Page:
The Saenger Theatre One Year Later
Considered the most technically advanced theatre in the South, the Saenger wrapped up its first year back in action on Sept. 27.
It has been a year since the Saenger Theatre permanently switched their dazzling lights back on. Since then hundreds of thousands of people have entered through the front doors of the beloved New Orleans gem – all captivated as much by the history and Italian Renaissance architecture as they are by the performances.
Both local and international visitors come to experience world class musicals, comedies, and theatrical and dance performances; but the 1927 building has become a tourist attraction within itself with its original fixtures and fittings, color scheme and the famous ceiling constellation being restored to its former glory.
The $52 million restoration project was a labor of love.
Hurricane Katrina wreaked havoc on the building; causing extensive damage and forcing the theatre to close its doors until further notice. Once part of the Julian and Abe Saenger Theatre empire; the theatre is now only one of a handful of movie palaces remaining. Swaying from its cinematic roots, the Saenger reopened in 1980 as a performing arts space – which remains its main purpose today.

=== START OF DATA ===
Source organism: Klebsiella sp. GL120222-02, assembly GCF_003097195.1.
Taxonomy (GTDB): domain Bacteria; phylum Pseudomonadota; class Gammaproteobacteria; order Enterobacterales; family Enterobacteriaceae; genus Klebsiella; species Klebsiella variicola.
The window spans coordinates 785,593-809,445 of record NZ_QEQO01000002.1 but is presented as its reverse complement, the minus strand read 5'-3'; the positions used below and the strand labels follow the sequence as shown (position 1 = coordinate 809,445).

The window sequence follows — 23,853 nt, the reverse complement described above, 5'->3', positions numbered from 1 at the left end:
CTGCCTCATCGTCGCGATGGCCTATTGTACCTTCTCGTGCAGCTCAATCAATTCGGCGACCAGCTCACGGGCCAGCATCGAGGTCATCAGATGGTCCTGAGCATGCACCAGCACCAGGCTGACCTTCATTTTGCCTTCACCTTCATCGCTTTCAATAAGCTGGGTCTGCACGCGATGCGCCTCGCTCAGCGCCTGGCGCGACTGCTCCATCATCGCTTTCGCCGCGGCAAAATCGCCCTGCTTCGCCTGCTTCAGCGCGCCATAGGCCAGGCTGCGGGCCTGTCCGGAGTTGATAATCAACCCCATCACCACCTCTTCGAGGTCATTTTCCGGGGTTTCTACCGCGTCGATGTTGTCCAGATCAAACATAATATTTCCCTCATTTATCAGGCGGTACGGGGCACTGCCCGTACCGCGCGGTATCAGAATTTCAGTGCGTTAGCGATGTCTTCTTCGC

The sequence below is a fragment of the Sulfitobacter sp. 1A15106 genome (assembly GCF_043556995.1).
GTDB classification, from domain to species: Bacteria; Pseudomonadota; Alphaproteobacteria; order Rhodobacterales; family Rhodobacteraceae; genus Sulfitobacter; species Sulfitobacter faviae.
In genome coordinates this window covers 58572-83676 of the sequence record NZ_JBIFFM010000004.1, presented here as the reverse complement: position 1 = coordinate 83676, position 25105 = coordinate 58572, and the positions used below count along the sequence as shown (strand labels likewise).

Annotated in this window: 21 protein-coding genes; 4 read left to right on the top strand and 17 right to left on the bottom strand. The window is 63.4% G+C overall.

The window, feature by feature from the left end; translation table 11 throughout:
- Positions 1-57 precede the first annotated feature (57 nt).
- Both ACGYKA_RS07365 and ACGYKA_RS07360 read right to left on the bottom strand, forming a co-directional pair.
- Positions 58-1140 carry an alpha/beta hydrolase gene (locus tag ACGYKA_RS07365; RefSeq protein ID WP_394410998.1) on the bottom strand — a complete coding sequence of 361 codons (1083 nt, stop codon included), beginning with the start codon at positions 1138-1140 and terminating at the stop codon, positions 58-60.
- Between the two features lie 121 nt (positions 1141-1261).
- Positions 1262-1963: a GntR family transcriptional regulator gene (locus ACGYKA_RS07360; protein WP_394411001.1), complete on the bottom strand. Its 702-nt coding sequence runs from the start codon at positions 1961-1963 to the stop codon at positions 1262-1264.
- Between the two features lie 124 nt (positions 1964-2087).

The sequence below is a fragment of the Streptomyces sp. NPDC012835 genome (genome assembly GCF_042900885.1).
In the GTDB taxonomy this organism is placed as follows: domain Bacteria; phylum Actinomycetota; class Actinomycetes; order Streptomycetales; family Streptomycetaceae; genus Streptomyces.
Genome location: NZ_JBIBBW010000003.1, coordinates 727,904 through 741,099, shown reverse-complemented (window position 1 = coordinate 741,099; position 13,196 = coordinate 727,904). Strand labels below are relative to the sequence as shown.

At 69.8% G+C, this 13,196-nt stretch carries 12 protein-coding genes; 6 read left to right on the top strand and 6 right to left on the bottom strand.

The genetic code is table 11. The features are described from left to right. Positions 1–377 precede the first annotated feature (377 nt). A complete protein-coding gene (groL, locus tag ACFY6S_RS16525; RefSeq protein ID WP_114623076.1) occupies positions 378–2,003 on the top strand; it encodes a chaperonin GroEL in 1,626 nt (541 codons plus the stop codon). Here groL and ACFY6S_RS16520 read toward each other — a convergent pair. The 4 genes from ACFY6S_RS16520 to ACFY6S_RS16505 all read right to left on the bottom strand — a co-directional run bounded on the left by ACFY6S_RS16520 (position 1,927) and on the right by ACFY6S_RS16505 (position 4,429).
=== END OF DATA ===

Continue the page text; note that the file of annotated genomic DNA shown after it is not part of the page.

Considered the most technically advanced theatre in the South; the theatre’s mesh of modern and Italian Renaissance offers novices and enthusiasts alike a theatrical haven in a city that loves to put on a show.
The historic reopening on September 27, 2013 featured comedian Jerry Seinfeld. One year later, the line-up is as strong as ever. The Beatles tribute show, “1964: The Tribute”, marked the one year anniversary date, and yesterday, October 7, was the kick off of the 16th national tour of “Chicago: The Musical.”
The 2014 – 2015 season continues with Broadway in New Orleans, featuring classics, “The Phantom of the Opera”, “Annie”, “Dirty Dancing”, “Mamma Mia”, and “Joseph and the Amazing Technicolor Dreamcoat”. Plus performances by Melissa Etheridge, John Mellencamp and the Moscow’s Ballet Great Russian Nutcracker.